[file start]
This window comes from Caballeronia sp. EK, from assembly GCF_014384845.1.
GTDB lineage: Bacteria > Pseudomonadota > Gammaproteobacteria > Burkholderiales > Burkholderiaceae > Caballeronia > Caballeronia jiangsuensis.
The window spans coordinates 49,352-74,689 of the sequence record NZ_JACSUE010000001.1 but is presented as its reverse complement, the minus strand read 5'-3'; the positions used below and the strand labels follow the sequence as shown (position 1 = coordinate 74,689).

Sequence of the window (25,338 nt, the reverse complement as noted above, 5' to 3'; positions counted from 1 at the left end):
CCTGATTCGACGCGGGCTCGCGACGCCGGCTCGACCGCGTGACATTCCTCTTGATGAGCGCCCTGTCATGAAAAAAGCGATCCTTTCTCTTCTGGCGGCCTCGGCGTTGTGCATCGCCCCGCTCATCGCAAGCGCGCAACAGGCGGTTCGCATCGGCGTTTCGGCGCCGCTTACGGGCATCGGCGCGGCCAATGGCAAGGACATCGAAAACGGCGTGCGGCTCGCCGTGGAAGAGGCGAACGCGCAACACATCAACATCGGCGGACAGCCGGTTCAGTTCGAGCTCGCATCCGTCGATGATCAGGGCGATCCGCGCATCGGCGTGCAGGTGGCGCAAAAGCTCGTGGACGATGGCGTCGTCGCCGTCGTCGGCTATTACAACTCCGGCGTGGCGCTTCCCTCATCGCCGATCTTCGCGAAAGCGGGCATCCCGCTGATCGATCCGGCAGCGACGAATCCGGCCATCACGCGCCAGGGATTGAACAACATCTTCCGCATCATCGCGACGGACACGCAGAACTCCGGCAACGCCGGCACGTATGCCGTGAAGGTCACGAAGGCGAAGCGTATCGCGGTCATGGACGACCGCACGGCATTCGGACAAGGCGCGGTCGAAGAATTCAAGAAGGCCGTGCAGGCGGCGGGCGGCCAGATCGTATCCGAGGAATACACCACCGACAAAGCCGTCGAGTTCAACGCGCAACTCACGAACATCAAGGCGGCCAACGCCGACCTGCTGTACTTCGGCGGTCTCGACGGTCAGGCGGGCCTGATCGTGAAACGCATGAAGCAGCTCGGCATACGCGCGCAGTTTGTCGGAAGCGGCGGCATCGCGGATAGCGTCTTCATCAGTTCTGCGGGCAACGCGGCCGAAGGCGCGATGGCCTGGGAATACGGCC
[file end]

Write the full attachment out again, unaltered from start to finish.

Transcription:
This window comes from Caballeronia sp. EK, from assembly GCF_014384845.1.
GTDB lineage: Bacteria > Pseudomonadota > Gammaproteobacteria > Burkholderiales > Burkholderiaceae > Caballeronia > Caballeronia jiangsuensis.
The window spans coordinates 49,352-74,689 of the sequence record NZ_JACSUE010000001.1 but is presented as its reverse complement, the minus strand read 5'-3'; the positions used below and the strand labels follow the sequence as shown (position 1 = coordinate 74,689).

Sequence of the window (25,338 nt, the reverse complement as noted above, 5' to 3'; positions counted from 1 at the left end):
CCTGATTCGACGCGGGCTCGCGACGCCGGCTCGACCGCGTGACATTCCTCTTGATGAGCGCCCTGTCATGAAAAAAGCGATCCTTTCTCTTCTGGCGGCCTCGGCGTTGTGCATCGCCCCGCTCATCGCAAGCGCGCAACAGGCGGTTCGCATCGGCGTTTCGGCGCCGCTTACGGGCATCGGCGCGGCCAATGGCAAGGACATCGAAAACGGCGTGCGGCTCGCCGTGGAAGAGGCGAACGCGCAACACATCAACATCGGCGGACAGCCGGTTCAGTTCGAGCTCGCATCCGTCGATGATCAGGGCGATCCGCGCATCGGCGTGCAGGTGGCGCAAAAGCTCGTGGACGATGGCGTCGTCGCCGTCGTCGGCTATTACAACTCCGGCGTGGCGCTTCCCTCATCGCCGATCTTCGCGAAAGCGGGCATCCCGCTGATCGATCCGGCAGCGACGAATCCGGCCATCACGCGCCAGGGATTGAACAACATCTTCCGCATCATCGCGACGGACACGCAGAACTCCGGCAACGCCGGCACGTATGCCGTGAAGGTCACGAAGGCGAAGCGTATCGCGGTCATGGACGACCGCACGGCATTCGGACAAGGCGCGGTCGAAGAATTCAAGAAGGCCGTGCAGGCGGCGGGCGGCCAGATCGTATCCGAGGAATACACCACCGACAAAGCCGTCGAGTTCAACGCGCAACTCACGAACATCAAGGCGGCCAACGCCGACCTGCTGTACTTCGGCGGTCTCGACGGTCAGGCGGGCCTGATCGTGAAACGCATGAAGCAGCTCGGCATACGCGCGCAGTTTGTCGGAAGCGGCGGCATCGCGGATAGCGTCTTCATCAGTTCTGCGGGCAACGCGGCCGAAGGCGCGATGGCCTGGGAATACGGCC